Monday, February 6, 2012

New population of Critically Endangered monkey found in Colombia

One of the top 25 threatened primate species in the world
February 2012: The only confirmed population of an extremely rare sub-species of brown spider monkeys in a national protected area has been found in Selva de Florencia National Park in Colombia.
The brown spider monkey is one of the top 25 threatened primate species of the world. The species resides in two separate populations on either side of the Magdalena River in central Colombia partially within the Eje Cafetero landscape. Each population represents a different subspecies: A. hybridus hybridus living on one side of the river, A. h. brunneus on the other.
Although both subspecies are in danger of extinction, A. h. brunneus was most at risk because no national protected areas contained populations of this uniquely Colombian primate until now.
Maybe now the monkey population can grow in number‘This exciting discovery of brown spider monkeys in Selva de FlorencĂ­a National Park emphasises the importance of protected areas to safeguard wildlife – even for previously unknown species,' said Julie Kunen, Wildlife Conservation Society (WCS) Director of Latin America and Caribbean programmes. ‘The fact that the species was found in a protected area gives conservationists hope that populations will be safeguarded and can perhaps even grow in number.'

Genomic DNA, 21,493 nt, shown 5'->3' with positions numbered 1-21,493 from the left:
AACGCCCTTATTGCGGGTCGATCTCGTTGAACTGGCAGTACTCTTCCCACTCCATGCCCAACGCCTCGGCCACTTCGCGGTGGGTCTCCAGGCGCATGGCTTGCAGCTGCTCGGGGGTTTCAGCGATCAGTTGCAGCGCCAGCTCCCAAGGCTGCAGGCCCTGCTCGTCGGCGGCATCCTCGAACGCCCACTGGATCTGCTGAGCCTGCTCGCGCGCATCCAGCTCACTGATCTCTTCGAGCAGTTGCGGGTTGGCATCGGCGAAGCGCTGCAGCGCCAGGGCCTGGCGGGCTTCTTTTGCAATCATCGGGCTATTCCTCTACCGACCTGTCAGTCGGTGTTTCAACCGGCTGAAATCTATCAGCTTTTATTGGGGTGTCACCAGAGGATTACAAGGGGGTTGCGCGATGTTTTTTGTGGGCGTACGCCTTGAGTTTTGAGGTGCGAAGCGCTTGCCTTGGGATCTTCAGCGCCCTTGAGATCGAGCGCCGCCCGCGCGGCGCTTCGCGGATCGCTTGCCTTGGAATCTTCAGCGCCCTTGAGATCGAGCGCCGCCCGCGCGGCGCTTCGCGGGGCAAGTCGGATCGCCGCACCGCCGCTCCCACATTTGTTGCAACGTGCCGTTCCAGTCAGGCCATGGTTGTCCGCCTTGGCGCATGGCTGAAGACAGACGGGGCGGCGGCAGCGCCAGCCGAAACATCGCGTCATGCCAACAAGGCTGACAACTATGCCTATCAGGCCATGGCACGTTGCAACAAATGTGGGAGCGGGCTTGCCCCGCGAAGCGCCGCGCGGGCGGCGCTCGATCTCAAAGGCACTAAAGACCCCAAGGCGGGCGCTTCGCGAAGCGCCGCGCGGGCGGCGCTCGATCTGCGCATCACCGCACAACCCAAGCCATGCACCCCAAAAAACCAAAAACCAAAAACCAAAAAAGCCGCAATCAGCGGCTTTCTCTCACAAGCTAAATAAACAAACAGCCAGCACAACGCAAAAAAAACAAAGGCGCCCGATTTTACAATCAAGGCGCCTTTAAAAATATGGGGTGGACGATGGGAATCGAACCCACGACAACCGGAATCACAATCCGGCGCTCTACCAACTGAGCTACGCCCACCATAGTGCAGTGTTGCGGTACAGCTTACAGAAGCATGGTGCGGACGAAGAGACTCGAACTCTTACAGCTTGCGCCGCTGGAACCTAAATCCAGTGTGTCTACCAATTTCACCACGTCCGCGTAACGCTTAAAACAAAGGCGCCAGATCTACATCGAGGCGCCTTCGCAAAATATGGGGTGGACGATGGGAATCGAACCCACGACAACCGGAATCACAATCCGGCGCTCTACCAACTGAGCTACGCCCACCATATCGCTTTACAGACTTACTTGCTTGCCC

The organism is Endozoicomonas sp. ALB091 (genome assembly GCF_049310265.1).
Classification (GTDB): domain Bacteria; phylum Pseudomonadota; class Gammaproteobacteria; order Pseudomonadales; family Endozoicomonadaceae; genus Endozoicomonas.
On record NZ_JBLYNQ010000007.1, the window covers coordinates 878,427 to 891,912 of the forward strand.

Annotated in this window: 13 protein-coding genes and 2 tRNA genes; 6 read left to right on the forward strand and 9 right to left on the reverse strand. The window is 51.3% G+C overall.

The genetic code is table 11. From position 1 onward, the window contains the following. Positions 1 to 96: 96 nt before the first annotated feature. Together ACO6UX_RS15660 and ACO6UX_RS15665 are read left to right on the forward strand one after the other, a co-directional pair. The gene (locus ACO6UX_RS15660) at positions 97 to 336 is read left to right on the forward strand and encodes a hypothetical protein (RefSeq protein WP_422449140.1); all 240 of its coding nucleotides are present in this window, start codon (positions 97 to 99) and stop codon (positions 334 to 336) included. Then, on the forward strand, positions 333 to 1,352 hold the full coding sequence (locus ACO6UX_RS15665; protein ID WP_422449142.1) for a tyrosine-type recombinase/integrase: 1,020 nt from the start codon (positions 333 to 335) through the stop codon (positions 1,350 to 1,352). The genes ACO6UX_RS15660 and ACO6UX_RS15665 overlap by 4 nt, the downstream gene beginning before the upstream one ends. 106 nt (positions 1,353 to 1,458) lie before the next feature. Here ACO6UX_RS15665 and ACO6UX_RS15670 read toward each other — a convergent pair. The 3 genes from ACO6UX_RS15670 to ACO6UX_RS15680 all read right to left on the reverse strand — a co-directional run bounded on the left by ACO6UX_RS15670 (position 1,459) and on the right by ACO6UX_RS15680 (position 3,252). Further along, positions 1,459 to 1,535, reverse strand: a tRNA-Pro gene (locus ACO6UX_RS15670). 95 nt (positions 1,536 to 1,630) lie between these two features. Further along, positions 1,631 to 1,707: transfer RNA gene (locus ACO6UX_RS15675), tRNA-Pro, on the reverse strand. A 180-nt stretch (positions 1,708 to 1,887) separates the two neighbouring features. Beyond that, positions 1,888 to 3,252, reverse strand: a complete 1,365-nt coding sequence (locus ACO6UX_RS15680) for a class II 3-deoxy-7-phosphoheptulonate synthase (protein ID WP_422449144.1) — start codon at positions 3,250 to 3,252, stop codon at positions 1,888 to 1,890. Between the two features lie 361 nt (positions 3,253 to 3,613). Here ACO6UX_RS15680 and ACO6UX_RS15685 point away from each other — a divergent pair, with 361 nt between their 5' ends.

When Selva de Florenica was created as a national park in 2005, the only known evidence of A. h. brunneus was a captive specimen living with colonists in the park. Subsequent studies were unable to record the species living in the area; therefore it was considered most likely locally extinct.
But in early November last year, a local farmer in the village of El Silencio reported the possible presence of the species, setting into motion a rapid exploration of the area by officers of the National Parks Unit and researchers from WCS. At least two individual brown spider monkeys were observed, making Selva de Florencia National Park the only national protected area that currently protects this subspecies.
Unfortunately, the park is in the southernmost area of the species' range, thus its population is even more vulnerable to extirpation. To ensure the continued conservation of the brown spider monkey in Colombia, next steps will be a rigorous evaluation of the population status of the species in this park and restoration of degraded habitat to provide connectivity with other northern populations currently being studied by WCS.

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